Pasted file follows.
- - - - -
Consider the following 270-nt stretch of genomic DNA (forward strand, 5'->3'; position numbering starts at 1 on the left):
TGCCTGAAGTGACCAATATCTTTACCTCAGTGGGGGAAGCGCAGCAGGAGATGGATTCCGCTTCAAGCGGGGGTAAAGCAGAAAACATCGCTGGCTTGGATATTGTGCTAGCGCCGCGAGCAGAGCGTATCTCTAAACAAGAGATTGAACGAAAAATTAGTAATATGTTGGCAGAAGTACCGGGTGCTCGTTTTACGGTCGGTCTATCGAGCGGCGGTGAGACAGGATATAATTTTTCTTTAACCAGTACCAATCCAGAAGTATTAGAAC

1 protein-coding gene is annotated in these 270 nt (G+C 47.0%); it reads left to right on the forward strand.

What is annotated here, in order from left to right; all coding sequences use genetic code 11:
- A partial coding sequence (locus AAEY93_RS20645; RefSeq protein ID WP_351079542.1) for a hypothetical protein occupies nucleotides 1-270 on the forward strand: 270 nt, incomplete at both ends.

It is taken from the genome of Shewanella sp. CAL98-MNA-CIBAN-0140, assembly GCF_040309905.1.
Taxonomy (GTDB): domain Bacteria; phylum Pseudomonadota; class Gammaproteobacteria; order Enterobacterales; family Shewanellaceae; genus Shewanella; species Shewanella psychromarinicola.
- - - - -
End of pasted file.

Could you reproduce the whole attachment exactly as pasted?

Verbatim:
Consider the following 270-nt stretch of genomic DNA (forward strand, 5'->3'; position numbering starts at 1 on the left):
TGCCTGAAGTGACCAATATCTTTACCTCAGTGGGGGAAGCGCAGCAGGAGATGGATTCCGCTTCAAGCGGGGGTAAAGCAGAAAACATCGCTGGCTTGGATATTGTGCTAGCGCCGCGAGCAGAGCGTATCTCTAAACAAGAGATTGAACGAAAAATTAGTAATATGTTGGCAGAAGTACCGGGTGCTCGTTTTACGGTCGGTCTATCGAGCGGCGGTGAGACAGGATATAATTTTTCTTTAACCAGTACCAATCCAGAAGTATTAGAAC

1 protein-coding gene is annotated in these 270 nt (G+C 47.0%); it reads left to right on the forward strand.

What is annotated here, in order from left to right; all coding sequences use genetic code 11:
- A partial coding sequence (locus AAEY93_RS20645; RefSeq protein ID WP_351079542.1) for a hypothetical protein occupies nucleotides 1-270 on the forward strand: 270 nt, incomplete at both ends.

It is taken from the genome of Shewanella sp. CAL98-MNA-CIBAN-0140, assembly GCF_040309905.1.
Taxonomy (GTDB): domain Bacteria; phylum Pseudomonadota; class Gammaproteobacteria; order Enterobacterales; family Shewanellaceae; genus Shewanella; species Shewanella psychromarinicola.